I collect $5 from everyone and divide the participants into 4 teams.  Each team has a charity.  Everyone keeps track of their own points (honor system) and the weekend after Thanksgiving we have a big party.  There are fun prizes for top scores, gag gifts for low scores and all the money collected goes to the charity of the team with the most points.  Along the way, I send out weekly emails with bonus point opportunities.

The Blitz has taken different forms over the years.  This year I'm not organizing the big social event and I even considered not doing the Blitz myself.  How will I have time to fit exercise into by already too busy day?  How will I stay motivated to come home and prepare a healthy dinner when I'm so tired? And that's exactly why I need the Blitz. 

I've got a clear mason jar this year and I'll put a dollar in it for every point I earn.  Every day I feel too tired to exercise or tempted to eat some guilty pleasure, I'll ask myself, "Is this cookie worth the dollar that won't go in the jar?"  On November 21st I'll donate the contents of the jar to the Multiple Myeloma Research Foundation.  

If your health is in need of a jump start before the holiday season, I invite you to join me--on your own with a jar, or together with friends and family.  November 1 is Thursday.  It's time to Blitz.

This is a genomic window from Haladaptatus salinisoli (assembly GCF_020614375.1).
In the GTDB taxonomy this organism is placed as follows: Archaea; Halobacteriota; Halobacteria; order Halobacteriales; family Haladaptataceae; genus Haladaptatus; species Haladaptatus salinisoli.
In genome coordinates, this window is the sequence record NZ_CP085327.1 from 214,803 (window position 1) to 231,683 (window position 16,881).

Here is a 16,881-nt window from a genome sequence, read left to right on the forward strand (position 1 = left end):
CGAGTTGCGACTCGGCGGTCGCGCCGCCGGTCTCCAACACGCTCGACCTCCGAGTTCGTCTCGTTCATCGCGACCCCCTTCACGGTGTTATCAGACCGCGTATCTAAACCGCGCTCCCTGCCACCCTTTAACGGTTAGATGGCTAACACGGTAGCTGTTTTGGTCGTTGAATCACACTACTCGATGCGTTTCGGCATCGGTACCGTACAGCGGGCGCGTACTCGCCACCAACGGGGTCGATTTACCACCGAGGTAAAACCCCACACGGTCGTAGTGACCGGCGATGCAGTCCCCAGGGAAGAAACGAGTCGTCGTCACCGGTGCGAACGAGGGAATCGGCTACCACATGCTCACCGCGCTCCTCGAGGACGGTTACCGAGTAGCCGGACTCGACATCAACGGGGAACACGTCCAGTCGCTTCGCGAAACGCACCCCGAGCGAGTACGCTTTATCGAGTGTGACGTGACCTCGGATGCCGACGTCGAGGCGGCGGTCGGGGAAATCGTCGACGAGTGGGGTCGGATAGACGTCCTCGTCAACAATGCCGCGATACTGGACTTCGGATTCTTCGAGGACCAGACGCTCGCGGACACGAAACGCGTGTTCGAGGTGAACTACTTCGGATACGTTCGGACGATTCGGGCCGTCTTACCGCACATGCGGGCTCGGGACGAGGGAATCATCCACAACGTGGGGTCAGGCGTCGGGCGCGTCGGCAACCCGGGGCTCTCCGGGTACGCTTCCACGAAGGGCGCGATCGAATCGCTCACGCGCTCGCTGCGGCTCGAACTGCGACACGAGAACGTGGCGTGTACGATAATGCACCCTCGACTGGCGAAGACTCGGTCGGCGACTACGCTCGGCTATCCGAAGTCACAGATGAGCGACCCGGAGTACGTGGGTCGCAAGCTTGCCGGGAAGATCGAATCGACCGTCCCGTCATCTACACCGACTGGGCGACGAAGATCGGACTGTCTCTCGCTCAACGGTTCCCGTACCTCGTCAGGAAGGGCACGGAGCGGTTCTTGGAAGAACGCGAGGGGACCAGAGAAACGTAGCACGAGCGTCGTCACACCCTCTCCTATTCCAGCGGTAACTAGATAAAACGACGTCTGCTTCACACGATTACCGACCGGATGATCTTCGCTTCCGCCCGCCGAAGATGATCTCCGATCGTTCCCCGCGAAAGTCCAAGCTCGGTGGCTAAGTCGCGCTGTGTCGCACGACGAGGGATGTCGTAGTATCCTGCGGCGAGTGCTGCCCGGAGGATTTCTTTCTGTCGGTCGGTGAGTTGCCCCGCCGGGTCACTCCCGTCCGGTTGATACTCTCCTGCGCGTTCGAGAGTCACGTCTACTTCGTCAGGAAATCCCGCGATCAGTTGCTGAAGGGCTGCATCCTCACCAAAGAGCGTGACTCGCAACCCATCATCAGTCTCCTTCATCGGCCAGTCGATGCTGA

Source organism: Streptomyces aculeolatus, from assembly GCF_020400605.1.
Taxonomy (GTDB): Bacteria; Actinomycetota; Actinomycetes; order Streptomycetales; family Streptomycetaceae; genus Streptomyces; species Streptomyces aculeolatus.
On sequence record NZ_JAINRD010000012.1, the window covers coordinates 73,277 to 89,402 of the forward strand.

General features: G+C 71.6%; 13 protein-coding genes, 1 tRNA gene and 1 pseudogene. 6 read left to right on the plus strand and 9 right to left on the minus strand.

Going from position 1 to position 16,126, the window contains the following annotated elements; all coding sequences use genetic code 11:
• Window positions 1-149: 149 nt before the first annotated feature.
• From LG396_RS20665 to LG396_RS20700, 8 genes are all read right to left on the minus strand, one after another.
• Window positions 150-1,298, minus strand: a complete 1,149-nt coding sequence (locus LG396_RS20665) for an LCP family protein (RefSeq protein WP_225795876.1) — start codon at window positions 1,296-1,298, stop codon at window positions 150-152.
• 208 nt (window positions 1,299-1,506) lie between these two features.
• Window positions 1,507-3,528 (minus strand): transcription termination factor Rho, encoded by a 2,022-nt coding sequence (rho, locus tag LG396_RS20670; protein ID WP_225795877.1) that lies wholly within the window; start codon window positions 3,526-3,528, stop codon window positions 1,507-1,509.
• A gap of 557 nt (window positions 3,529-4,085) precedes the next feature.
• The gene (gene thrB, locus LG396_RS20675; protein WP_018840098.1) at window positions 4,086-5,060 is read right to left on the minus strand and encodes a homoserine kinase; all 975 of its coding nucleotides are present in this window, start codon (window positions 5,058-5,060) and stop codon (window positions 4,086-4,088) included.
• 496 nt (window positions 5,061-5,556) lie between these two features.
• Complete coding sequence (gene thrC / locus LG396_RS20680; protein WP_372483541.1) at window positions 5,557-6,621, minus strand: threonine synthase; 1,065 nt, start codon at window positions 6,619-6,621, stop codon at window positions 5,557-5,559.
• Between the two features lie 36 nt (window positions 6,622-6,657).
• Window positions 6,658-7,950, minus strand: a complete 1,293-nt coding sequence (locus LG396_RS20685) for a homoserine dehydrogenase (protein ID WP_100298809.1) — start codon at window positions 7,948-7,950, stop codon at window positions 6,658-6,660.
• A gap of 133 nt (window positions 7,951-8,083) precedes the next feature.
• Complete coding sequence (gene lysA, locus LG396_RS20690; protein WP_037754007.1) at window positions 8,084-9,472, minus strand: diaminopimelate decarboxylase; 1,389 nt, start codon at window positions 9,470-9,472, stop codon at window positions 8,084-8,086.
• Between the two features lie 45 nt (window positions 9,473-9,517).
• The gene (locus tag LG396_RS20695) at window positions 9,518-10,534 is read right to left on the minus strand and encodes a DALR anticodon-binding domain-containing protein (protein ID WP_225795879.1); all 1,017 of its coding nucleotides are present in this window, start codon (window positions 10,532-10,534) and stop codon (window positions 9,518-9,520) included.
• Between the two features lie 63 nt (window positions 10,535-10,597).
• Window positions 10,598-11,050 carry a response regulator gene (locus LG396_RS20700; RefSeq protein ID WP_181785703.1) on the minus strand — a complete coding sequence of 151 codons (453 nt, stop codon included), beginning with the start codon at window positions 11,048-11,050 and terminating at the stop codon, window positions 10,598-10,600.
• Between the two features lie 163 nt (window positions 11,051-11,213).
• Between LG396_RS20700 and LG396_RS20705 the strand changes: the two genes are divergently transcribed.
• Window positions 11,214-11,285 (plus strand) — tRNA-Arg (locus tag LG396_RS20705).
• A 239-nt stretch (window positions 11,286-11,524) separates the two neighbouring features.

Tuesday, October 16, 2012

Don't Let My Principal Read This!

Earlier this month Paul planned a presentation for a conference.  He needed a Powerpoint, handouts, an activity and a speech.  Over the course of a few weeks, he spent several hours making sure everything was perfect for that hour-long event.

A few weeks.  What luxury!  Speaking for my fellow teachers, we're giving hour long presentations all day long.  We need lesson plans, materials, background knowledge and back-up plans...every hour of every day. We are expected to be at our peak in our carefully-orchestrated cooperative-learning bliss. 

Except the days when we're not.  Like Monday for example.  When I scheduled a parent-teacher conference first thing.  (Mental note: no parent-teacher conferences on Mondays.  When will I learn?)